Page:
Ophelia Ding



I moved to the city four months ago, and what a good, growing time its been.

Living in San Francisco has made it impossible to ignore the blatant disparity between the rich and the poor.  On my commute to work, I walk past the same people experiencing homelessness every single day. I see the tents, the signs, the makeshift beds and the people scurrying past — right outside my office lobby. And when I badge in, I eat free catered lunches and dinners and complain about the rate fancy snacks are consumed. The dichotomy between these two worlds seems impossible to close. How can it be that in a city so innovative and wealthy, so many homeless line the streets? 

What has helped me begin to process and bridge this gap is volunteering with DrawBridge. DrawBridge is a non-profit that provides free arts programs for homeless and other underserved youth at homeless shelters, safe houses and low-income housing sites. I’ve had the privilege of volunteering at one of these sites for three months now, and it has been an illuminating, rewarding experience.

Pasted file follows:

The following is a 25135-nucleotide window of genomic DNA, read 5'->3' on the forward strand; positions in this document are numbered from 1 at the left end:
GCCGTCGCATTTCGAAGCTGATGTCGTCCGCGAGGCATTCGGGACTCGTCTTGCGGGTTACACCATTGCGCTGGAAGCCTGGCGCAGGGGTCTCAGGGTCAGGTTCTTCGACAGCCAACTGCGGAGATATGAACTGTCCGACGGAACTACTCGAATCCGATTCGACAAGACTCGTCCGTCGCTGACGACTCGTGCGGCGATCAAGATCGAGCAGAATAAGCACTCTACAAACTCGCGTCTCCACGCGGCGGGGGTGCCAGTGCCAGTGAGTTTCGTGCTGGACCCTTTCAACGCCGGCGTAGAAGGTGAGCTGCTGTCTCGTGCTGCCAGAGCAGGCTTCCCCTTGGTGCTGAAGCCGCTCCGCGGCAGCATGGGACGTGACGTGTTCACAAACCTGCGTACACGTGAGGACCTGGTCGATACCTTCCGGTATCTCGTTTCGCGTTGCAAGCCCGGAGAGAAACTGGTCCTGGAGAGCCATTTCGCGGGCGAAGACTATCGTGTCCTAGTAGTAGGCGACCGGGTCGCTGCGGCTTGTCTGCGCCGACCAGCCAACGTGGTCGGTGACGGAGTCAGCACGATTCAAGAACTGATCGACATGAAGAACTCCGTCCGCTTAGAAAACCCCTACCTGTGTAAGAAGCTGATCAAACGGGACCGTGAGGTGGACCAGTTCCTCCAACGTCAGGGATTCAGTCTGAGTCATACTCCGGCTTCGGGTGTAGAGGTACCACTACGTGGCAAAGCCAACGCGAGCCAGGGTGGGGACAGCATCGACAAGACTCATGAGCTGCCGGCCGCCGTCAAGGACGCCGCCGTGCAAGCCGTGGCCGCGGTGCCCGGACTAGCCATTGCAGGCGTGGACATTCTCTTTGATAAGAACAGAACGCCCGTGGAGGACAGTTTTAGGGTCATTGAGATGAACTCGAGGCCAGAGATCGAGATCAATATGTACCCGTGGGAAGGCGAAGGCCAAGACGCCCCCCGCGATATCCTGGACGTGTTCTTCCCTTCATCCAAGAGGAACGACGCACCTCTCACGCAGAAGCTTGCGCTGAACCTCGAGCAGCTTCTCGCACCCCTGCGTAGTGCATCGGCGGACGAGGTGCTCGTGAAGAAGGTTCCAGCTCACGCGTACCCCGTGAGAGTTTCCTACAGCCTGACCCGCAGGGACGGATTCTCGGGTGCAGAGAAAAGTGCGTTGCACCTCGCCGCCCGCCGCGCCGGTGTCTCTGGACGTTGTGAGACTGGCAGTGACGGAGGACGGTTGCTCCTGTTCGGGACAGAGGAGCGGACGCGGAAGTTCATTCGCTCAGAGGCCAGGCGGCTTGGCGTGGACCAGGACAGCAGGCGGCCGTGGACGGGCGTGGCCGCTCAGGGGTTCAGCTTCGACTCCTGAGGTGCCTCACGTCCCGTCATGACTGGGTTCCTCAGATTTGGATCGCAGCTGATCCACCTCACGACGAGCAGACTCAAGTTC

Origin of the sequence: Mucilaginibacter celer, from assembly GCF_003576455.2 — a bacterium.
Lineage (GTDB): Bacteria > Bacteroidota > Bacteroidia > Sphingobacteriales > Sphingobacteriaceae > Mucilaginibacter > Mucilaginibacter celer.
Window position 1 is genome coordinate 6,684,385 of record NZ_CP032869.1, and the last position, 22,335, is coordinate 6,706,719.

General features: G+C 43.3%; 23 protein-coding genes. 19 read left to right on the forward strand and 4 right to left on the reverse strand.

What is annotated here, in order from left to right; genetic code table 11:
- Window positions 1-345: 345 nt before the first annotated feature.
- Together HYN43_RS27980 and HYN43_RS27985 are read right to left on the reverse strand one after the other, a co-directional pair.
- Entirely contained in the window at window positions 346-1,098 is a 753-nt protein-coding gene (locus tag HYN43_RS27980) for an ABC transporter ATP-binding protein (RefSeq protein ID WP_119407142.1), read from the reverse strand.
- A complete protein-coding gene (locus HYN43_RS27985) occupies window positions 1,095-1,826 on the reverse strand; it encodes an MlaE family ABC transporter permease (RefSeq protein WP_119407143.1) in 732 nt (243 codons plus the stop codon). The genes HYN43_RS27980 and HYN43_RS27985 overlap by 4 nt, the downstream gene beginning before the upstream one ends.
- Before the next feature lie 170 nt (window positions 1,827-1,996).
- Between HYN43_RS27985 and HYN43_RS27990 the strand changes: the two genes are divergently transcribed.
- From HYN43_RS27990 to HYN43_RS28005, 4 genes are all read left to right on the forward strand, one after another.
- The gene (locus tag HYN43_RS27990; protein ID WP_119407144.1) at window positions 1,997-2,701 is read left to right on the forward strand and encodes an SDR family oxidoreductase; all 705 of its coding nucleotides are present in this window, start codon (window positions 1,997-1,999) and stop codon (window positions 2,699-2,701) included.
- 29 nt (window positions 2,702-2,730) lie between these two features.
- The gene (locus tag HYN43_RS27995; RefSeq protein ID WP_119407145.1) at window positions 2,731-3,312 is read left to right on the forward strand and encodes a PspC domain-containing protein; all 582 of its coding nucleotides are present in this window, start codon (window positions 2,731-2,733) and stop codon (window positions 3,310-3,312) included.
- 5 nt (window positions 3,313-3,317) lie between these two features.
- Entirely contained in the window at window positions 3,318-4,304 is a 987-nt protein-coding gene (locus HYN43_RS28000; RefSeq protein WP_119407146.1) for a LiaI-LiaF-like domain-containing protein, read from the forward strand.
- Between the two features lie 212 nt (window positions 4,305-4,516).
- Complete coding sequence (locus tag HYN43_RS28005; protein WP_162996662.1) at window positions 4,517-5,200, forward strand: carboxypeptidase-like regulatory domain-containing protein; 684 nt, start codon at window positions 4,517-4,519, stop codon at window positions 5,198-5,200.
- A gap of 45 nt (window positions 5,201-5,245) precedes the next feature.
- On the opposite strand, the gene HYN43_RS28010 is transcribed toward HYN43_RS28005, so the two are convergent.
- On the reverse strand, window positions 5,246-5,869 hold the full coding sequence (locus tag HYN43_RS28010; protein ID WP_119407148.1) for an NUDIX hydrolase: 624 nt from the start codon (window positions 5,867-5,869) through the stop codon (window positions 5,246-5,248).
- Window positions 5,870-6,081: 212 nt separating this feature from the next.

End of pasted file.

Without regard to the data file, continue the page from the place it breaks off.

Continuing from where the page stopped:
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Japan's Art Islands

“Art is not what you see, but what you make others see.”
- Edgar Degas

Paying a visit to the Seto Inland Sea “art islands” in Japan was a profoundly moving and creatively rejuvenating experience. I’ve spent the last couple days reflecting on how deeply visiting these art islands has affected me. The perspective I have on my own work (among other things) has been transformed. And for that, I am endlessly grateful. 

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